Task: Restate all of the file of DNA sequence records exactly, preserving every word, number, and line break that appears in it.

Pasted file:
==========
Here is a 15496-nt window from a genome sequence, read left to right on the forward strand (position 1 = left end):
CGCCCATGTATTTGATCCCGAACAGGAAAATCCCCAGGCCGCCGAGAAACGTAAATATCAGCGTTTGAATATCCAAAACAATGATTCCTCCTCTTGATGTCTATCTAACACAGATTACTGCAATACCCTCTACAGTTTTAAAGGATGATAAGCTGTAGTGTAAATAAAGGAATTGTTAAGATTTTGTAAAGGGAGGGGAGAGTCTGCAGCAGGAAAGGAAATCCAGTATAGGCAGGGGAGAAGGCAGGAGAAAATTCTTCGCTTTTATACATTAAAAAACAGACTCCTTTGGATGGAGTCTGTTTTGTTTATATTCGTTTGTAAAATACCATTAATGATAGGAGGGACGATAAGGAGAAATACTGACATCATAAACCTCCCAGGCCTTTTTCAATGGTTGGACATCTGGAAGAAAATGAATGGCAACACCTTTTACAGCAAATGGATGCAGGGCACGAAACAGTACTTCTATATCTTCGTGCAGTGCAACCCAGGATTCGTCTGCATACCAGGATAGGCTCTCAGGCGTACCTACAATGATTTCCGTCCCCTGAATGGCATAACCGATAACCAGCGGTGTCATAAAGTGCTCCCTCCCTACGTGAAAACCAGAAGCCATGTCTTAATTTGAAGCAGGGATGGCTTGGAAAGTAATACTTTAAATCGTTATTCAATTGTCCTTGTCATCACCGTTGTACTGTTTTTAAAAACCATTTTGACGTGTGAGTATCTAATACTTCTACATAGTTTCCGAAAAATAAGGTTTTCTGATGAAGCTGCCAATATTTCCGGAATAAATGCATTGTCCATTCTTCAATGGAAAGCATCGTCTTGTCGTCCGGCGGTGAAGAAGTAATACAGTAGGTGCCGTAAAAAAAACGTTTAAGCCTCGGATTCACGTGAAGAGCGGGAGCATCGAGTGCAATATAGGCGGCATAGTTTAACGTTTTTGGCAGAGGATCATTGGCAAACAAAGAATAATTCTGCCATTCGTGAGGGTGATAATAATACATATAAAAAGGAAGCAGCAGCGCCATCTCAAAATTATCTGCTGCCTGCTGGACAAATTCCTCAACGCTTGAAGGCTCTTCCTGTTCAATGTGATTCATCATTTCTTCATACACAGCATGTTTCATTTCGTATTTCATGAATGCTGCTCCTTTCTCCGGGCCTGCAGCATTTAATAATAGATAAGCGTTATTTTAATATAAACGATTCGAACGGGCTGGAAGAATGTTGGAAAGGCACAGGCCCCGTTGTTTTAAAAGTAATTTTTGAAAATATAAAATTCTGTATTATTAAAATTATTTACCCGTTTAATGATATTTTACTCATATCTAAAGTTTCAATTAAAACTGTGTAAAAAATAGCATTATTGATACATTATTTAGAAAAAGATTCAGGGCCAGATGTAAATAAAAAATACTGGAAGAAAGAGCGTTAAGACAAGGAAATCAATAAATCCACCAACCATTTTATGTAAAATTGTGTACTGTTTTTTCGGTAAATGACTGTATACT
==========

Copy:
Here is a 15496-nt window from a genome sequence, read left to right on the forward strand (position 1 = left end):
CGCCCATGTATTTGATCCCGAACAGGAAAATCCCCAGGCCGCCGAGAAACGTAAATATCAGCGTTTGAATATCCAAAACAATGATTCCTCCTCTTGATGTCTATCTAACACAGATTACTGCAATACCCTCTACAGTTTTAAAGGATGATAAGCTGTAGTGTAAATAAAGGAATTGTTAAGATTTTGTAAAGGGAGGGGAGAGTCTGCAGCAGGAAAGGAAATCCAGTATAGGCAGGGGAGAAGGCAGGAGAAAATTCTTCGCTTTTATACATTAAAAAACAGACTCCTTTGGATGGAGTCTGTTTTGTTTATATTCGTTTGTAAAATACCATTAATGATAGGAGGGACGATAAGGAGAAATACTGACATCATAAACCTCCCAGGCCTTTTTCAATGGTTGGACATCTGGAAGAAAATGAATGGCAACACCTTTTACAGCAAATGGATGCAGGGCACGAAACAGTACTTCTATATCTTCGTGCAGTGCAACCCAGGATTCGTCTGCATACCAGGATAGGCTCTCAGGCGTACCTACAATGATTTCCGTCCCCTGAATGGCATAACCGATAACCAGCGGTGTCATAAAGTGCTCCCTCCCTACGTGAAAACCAGAAGCCATGTCTTAATTTGAAGCAGGGATGGCTTGGAAAGTAATACTTTAAATCGTTATTCAATTGTCCTTGTCATCACCGTTGTACTGTTTTTAAAAACCATTTTGACGTGTGAGTATCTAATACTTCTACATAGTTTCCGAAAAATAAGGTTTTCTGATGAAGCTGCCAATATTTCCGGAATAAATGCATTGTCCATTCTTCAATGGAAAGCATCGTCTTGTCGTCCGGCGGTGAAGAAGTAATACAGTAGGTGCCGTAAAAAAAACGTTTAAGCCTCGGATTCACGTGAAGAGCGGGAGCATCGAGTGCAATATAGGCGGCATAGTTTAACGTTTTTGGCAGAGGATCATTGGCAAACAAAGAATAATTCTGCCATTCGTGAGGGTGATAATAATACATATAAAAAGGAAGCAGCAGCGCCATCTCAAAATTATCTGCTGCCTGCTGGACAAATTCCTCAACGCTTGAAGGCTCTTCCTGTTCAATGTGATTCATCATTTCTTCATACACAGCATGTTTCATTTCGTATTTCATGAATGCTGCTCCTTTCTCCGGGCCTGCAGCATTTAATAATAGATAAGCGTTATTTTAATATAAACGATTCGAACGGGCTGGAAGAATGTTGGAAAGGCACAGGCCCCGTTGTTTTAAAAGTAATTTTTGAAAATATAAAATTCTGTATTATTAAAATTATTTACCCGTTTAATGATATTTTACTCATATCTAAAGTTTCAATTAAAACTGTGTAAAAAATAGCATTATTGATACATTATTTAGAAAAAGATTCAGGGCCAGATGTAAATAAAAAATACTGGAAGAAAGAGCGTTAAGACAAGGAAATCAATAAATCCACCAACCATTTTATGTAAAATTGTGTACTGTTTTTTCGGTAAATGACTGTATACT